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BUSINESS
January 27, 2014 | By Chris O'Brien
Apple Inc.'s experiment with rolling out two new iPhones at the same time backfired as weak demand for the cheaper version with a plastic case led the company to sell fewer smartphones than expected during the holiday quarter. Although Apple on Monday reported record revenue for its first quarter, which ended in December, the 51 million iPhones it sold fell short of the 55 million units that Wall Street analysts had expected. Those soft sales coupled with a surprisingly weaker outlook for the current quarter sent the company's stock tumbling more than 8% in after-hours trading.
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BUSINESS
January 27, 2014 | By Chris O'Brien
Apple Inc.'s experiment with rolling out two new iPhones at the same time backfired as weak demand for the cheaper version with a plastic case led the company to sell fewer smartphones than expected during the holiday quarter. Although Apple on Monday reported record revenue for its first quarter, which ended in December, the 51 million iPhones it sold fell short of the 55 million units that Wall Street analysts had expected. Those soft sales coupled with a surprisingly weaker outlook for the current quarter sent the company's stock tumbling more than 8% in after-hours trading.
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CALIFORNIA | LOCAL
March 9, 1999
Whittaker Corp. in Simi Valley said sales from continuing operations for the first quarter ended Jan. 31 were $30.6 million, compared with $28.9 million for the first quarter of fiscal year 1998. Income from continuing operations was just over $7 million, or 62 cents per share, which included a tax benefit from a prior-year capital loss of $2.2 million or 19 cents per share. This compares with $855,000, or 8 cents per share, for the first quarter of the previous year. On Jan. 11, the company sold its Whittaker Porta Bella Project, located in Santa Clarita, to Santa Clarita L.L.C.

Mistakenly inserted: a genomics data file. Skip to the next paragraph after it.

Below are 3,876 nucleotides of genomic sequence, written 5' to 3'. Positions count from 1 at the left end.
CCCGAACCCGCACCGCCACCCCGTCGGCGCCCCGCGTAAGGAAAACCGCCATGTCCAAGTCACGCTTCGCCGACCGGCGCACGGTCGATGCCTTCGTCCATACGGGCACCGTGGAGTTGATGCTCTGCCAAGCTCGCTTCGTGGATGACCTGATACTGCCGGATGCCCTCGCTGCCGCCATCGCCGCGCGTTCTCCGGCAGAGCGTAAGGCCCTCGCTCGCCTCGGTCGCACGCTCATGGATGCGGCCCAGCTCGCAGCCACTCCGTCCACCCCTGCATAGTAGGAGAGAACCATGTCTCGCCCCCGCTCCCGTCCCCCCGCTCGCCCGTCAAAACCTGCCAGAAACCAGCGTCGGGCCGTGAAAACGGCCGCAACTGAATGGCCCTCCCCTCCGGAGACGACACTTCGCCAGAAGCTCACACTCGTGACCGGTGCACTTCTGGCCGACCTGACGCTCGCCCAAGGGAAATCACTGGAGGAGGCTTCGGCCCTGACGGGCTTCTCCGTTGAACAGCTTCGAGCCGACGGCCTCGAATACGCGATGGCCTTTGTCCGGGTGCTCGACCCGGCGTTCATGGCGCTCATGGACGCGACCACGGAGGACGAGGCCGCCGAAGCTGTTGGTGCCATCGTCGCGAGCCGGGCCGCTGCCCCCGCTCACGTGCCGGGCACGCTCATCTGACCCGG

BUSINESS
May 16, 2013 | By Tiffany Hsu
Wal-Mart Stores Inc. reported slight upticks in revenue and profit in its first quarter, but the retail behemoth still missed Wall Street's expectations and watched its stock suffer in morning trading. The Bentonville, Ark., mega-chain blamed higher payroll taxes, delayed income tax refunds and bitter weather for less-than-stellar performance in the quarter ended April 30. Wal-Mart customer tend to be especially sensitive to such changes -- which Wal-Mart Chief Executive Mike Duke in a statement called “considerable headwinds to top-line sales.” While on a conference call with analysts, he even mentioned that the company had experienced the “latest snowfall in the history of Arkansas reporting” at its headquarters during the period.
BUSINESS
June 21, 1989 | JOHN CHARLES TIGHE, Times Staff Writer
Care Enterprises, a Tustin-based nursing home operator that filed for bankruptcy last year, reported Tuesday that it earned $273,000 in the first quarter. The profit contrasts with a $4.1-million loss in the same quarter a year ago. Care said revenue in the quarter increased 4% to $66.4 million, compared to $63.8 million in the year-earlier period. The company, which lost $29 million in 1988 and has lost more than $100 million over the last three years, said its first-quarter performance benefited from cost cuts and from new Medicare provisions for bigger reimbursements and coverage for more patients.
BUSINESS
May 2, 1989